Israel installed new security cameras at the entrance to a sensitive Jerusalem holy site, as officials began indicating it was considering “alternatives” to the metal detectors at the contested shrine that set off a weekend of violence and raised tensions in the region.
Israel set up the new security measures last week after Arab gunmen opened fire from the shrine, killing two Israeli policemen. It said they were a necessary measure to prevent more attacks and were deployed routinely at holy sites around the world. But Muslims alleged Israel was trying to expand its control at the Muslim-administered site and have launched mass prayer protests.
Three Palestinians were killed in street clashes in some of the worst street violence in years, and later a Palestinian stabbed to death three members of an Israeli family. Maj. Gen. Yoav Mordechai, who heads the Israeli defense body for Palestinian civilian affairs, said Israel was open to alternatives to lower the tensions. The only thing we want is to ensure no one can enter with weapons again and carry out another attack,” he said. “We’re willing to examine alternatives to the metal detectors as long as the solution of alternative ensures the prevention of the next attack.”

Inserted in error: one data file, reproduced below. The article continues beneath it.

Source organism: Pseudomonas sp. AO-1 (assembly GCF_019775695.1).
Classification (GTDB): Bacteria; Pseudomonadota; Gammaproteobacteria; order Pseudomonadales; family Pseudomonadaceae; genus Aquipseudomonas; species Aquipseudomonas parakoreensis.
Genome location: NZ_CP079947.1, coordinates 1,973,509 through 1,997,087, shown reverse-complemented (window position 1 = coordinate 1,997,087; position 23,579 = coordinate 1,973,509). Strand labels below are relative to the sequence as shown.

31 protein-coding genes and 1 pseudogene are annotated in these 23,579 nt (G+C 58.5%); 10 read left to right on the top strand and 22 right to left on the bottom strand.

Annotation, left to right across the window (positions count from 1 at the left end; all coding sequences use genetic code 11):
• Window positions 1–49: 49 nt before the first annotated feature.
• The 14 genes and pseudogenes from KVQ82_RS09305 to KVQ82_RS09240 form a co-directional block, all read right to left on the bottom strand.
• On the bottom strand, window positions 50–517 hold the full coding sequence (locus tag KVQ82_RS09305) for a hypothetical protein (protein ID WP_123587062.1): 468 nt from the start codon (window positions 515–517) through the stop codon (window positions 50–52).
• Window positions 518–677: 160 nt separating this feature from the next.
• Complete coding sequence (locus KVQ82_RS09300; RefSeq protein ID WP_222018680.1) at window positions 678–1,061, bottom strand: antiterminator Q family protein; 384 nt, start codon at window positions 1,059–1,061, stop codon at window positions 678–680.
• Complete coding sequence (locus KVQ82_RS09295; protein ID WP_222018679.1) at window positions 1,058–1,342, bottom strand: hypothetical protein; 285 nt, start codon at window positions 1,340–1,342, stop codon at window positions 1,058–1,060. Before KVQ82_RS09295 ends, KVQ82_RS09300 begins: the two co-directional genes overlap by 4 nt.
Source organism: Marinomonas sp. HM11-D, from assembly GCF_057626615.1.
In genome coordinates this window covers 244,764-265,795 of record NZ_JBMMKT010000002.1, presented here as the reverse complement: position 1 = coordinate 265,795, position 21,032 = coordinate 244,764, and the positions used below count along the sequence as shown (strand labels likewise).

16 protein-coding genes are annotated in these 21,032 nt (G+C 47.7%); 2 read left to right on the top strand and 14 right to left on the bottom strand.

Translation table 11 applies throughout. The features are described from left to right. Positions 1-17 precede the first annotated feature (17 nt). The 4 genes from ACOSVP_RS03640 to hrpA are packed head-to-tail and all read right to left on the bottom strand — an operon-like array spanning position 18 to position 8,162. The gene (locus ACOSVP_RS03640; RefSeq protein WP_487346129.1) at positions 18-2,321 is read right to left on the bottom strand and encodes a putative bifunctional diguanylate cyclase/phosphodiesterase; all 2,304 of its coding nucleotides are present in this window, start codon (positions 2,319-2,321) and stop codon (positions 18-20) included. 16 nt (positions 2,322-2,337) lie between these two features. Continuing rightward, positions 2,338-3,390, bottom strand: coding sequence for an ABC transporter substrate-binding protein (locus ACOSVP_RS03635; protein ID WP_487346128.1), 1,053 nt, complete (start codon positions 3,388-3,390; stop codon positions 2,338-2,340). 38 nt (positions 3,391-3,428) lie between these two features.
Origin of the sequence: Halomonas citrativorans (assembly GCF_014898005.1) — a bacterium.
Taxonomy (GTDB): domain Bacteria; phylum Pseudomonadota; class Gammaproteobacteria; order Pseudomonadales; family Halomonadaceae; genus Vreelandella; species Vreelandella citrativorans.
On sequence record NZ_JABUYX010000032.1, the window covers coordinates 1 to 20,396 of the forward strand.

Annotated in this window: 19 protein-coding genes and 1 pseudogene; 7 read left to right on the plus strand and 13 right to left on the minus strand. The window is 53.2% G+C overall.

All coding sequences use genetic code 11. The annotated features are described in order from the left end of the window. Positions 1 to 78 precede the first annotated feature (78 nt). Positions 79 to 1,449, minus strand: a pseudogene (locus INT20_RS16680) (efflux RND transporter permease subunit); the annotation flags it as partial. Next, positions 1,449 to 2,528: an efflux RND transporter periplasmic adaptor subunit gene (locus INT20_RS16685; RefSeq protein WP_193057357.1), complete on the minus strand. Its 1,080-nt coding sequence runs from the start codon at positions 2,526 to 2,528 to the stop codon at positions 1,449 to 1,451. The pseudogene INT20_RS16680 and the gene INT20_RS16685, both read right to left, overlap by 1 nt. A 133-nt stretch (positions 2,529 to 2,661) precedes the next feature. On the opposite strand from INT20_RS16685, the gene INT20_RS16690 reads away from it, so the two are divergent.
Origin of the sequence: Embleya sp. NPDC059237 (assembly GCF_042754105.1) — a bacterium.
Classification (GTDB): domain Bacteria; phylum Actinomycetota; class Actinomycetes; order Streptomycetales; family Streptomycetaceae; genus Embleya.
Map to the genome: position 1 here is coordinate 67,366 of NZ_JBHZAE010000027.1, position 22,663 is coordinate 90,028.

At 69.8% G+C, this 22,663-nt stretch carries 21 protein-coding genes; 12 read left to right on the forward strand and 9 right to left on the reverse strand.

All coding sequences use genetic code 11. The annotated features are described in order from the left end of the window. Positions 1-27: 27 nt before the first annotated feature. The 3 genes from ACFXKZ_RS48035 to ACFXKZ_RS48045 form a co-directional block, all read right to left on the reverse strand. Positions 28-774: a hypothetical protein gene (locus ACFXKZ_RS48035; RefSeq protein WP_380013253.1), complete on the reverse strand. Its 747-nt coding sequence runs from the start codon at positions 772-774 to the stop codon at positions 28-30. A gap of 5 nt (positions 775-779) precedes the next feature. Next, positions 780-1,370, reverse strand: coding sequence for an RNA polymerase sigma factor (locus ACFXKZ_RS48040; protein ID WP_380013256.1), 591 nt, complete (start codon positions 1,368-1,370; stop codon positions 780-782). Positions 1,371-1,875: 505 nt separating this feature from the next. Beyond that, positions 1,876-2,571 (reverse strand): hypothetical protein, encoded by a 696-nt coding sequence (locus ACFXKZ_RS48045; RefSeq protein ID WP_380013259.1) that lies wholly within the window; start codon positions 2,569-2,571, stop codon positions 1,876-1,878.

However, the Mufti of Jerusalem, Sheikh Muhammad Hussein, told the Voice of Palestine he demands a complete return to procedures that were in place before the initial attack at the shrine, known to Muslims as the Noble Sanctuary and to Jews as the Temple Mount. In a statement, the Islamic institutions in Jerusalem, of which he is a part, said they “affirm the categorical rejection of the electronic gates and all the measures of occupation.”
Disputes over the shrine, revered by Muslims and Jews, have set off major rounds of Israeli-Palestinian confrontations in the past. Israel has yet to comment on the new cameras and whether they offered a chance to restore calm. A top adviser to Palestinian President Mahmoud Abbas said he was holding consultations with various countries, including Jordan, Saudi Arabia, Egypt and Morocco, about the crisis